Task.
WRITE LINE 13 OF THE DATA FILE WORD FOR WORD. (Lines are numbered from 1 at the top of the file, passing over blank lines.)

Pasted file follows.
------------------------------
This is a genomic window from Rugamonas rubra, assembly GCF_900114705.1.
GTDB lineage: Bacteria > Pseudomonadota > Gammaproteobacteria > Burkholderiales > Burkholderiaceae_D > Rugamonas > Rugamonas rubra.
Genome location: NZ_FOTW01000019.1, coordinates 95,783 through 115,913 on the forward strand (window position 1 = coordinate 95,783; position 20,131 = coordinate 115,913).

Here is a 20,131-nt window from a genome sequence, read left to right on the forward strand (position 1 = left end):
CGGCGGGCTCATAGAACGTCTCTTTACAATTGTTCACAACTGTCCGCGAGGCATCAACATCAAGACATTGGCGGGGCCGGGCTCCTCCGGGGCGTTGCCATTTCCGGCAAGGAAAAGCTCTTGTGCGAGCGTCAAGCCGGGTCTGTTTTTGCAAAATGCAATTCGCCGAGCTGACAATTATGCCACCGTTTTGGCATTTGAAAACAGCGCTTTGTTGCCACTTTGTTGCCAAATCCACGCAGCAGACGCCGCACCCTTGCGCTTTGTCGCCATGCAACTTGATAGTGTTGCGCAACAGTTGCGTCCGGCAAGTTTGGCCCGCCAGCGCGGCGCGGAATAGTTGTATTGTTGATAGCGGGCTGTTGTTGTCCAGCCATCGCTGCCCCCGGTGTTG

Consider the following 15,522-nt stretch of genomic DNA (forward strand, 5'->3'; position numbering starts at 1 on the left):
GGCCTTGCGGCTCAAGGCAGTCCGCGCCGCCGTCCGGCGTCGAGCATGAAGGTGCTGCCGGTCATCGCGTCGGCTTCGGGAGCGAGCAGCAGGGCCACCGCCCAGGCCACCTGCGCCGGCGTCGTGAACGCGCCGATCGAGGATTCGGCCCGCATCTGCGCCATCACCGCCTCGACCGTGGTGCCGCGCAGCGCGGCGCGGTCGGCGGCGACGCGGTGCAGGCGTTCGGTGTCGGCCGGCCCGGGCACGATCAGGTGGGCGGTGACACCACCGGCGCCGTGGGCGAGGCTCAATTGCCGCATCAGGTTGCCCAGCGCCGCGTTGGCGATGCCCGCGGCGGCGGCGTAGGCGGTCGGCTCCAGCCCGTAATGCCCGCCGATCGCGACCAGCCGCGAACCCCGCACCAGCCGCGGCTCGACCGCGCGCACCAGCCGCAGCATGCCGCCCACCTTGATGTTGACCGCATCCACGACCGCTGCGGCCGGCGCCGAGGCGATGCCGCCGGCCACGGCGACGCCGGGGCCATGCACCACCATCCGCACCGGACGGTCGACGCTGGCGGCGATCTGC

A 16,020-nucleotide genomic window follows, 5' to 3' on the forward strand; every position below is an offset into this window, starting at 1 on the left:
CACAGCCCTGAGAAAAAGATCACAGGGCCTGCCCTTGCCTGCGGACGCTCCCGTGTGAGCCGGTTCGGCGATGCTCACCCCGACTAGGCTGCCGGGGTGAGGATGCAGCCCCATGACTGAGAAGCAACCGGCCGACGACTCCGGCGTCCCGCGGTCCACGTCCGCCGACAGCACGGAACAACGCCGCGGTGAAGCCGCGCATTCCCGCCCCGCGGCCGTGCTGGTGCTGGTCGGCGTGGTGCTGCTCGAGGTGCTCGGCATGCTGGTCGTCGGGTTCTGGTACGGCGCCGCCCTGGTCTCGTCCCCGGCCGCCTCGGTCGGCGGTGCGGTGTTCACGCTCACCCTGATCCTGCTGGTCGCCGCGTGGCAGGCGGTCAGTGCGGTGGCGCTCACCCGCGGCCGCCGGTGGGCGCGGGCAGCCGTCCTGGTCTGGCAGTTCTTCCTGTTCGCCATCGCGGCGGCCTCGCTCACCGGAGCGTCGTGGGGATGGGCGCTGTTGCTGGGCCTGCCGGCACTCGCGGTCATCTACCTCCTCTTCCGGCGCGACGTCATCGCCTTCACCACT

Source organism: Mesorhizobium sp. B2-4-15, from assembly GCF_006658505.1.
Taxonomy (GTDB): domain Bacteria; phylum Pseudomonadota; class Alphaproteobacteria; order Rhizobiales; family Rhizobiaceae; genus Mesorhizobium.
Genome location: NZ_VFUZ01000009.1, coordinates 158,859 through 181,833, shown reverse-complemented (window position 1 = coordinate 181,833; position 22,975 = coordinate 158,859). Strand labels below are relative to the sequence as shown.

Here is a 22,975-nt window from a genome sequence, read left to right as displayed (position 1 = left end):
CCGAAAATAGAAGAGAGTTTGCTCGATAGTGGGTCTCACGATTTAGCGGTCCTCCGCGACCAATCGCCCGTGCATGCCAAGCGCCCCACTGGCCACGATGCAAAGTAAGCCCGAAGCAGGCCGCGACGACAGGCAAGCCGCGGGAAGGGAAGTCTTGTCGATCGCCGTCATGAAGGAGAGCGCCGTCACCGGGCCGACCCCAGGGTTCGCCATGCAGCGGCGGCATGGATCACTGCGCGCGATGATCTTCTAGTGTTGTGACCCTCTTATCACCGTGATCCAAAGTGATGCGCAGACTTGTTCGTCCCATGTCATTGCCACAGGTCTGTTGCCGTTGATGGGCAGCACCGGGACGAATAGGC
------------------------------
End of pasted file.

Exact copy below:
Here is a 22,975-nt window from a genome sequence, read left to right as displayed (position 1 = left end):